With a Bautista or Espargaro you would have many more engines and chasis,with maybe no solution. An engineer needs direction. Rossi and Jeremy Burgess have a way of conveying to the engineer what is happening and solutions to contribute. Rossi would burn tires up and TC would only slow him down and still he had to almost finish a corner before getting back on throttle. It was these two guys that suggested that by staggering the power pulse it might let the tire have time to grip and cool. with this educated idea the engineering solution became cross plane. And when these guys succeed and prove it they move on to their next challange.

  20. Polfrey says:

    Oh dear, motorcycle racing has lost another winging Aussie. “we don’t like change here…”

  21. Ryan says:

    Hahaha that’s a great view of engineering, Glenn. I’m surprised you don’t believe that Rossi actually assembled and welded the bike as well.

  22. Glenn Plummer says:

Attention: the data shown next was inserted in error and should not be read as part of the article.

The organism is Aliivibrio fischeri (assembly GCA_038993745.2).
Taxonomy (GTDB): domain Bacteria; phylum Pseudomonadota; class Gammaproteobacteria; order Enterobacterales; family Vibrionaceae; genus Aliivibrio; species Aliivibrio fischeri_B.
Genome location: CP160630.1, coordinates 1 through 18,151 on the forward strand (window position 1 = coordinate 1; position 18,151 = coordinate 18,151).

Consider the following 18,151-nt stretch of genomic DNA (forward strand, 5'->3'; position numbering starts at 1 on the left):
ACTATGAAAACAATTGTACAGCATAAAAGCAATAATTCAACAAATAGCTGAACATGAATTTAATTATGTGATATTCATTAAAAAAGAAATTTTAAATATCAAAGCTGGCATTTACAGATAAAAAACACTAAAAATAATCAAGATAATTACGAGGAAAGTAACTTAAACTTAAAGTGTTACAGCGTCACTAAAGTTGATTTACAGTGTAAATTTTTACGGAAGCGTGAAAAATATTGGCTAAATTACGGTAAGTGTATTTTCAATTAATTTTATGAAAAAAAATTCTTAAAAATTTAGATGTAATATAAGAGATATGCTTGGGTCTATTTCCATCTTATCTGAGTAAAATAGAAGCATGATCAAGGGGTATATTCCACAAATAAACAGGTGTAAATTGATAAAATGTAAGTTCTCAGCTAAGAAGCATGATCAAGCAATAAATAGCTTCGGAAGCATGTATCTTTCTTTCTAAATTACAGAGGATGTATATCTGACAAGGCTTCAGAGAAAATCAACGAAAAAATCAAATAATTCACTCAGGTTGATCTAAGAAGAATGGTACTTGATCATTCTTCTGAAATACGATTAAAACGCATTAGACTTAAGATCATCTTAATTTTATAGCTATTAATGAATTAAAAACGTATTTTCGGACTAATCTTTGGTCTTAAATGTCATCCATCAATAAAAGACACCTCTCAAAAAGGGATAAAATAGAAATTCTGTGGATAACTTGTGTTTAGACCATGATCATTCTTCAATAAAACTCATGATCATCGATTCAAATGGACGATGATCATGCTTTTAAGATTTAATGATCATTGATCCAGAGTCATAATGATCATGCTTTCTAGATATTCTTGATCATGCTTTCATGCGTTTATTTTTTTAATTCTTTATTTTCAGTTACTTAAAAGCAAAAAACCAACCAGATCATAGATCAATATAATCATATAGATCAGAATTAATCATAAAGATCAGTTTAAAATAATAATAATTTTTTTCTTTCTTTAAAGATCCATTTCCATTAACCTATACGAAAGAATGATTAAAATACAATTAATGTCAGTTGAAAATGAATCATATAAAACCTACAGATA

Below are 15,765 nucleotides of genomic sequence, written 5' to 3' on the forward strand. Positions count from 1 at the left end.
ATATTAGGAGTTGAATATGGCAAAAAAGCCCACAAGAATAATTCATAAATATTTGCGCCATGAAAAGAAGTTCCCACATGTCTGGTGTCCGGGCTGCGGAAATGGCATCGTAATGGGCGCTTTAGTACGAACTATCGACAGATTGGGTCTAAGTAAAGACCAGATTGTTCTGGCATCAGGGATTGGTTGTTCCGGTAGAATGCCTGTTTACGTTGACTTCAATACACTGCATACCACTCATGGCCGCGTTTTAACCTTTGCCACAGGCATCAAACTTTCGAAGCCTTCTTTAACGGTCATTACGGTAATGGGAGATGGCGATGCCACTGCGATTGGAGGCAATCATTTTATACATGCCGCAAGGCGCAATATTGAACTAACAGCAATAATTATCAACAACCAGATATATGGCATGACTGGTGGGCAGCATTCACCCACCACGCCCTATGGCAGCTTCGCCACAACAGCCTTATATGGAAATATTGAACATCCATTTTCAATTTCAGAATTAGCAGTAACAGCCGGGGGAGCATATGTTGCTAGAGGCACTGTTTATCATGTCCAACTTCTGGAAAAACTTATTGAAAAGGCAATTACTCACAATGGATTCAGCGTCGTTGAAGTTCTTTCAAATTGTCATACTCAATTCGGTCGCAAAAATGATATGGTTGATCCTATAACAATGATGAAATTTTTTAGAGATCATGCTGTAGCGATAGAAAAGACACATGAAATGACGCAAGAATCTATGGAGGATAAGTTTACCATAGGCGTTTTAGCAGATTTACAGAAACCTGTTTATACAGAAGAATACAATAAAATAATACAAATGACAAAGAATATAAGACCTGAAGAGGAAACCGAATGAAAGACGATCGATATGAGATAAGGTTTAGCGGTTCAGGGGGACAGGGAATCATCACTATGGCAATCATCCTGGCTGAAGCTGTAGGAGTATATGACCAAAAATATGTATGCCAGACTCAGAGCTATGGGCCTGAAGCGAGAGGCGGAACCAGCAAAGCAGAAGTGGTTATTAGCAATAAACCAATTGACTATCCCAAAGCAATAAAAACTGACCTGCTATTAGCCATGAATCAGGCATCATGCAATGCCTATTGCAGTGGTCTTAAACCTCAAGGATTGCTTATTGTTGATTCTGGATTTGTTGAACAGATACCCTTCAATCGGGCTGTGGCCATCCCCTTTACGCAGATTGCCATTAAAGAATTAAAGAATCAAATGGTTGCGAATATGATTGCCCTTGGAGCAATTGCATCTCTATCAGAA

Not at all Ryan. When I recieved a patent for an Oxygen fire proof, flat cable clamp for space vehicles, A machinist built the progressive dies and punches. When a test pilot suggested that maybe the amps pushed thru the flat cable at the connection point was igniting oxygen, it was an idea from an educated person. But he didn’t build anything either. I might have searched for a fault condition for some time. The pilot had been on the business end putting two and two together for years. Rediculous, the plug passed hundreds of tests and a clamp over insulated wire, really. The highly polished die left microscopic burrs on the clamp ,witch turned red hot. Solution: Laser cut clamp, no burrs, no ignition. A lesser pilot could not convey what he thought, felt or observed. But this guy gets paid the big bucks ’cause he can be upside down at mach 1 and analyse and make it understandable. A machinist cuts the gears and the engineer knows how to stack them, but it takes a Rossi to add insight witch in turn nets another three tenths.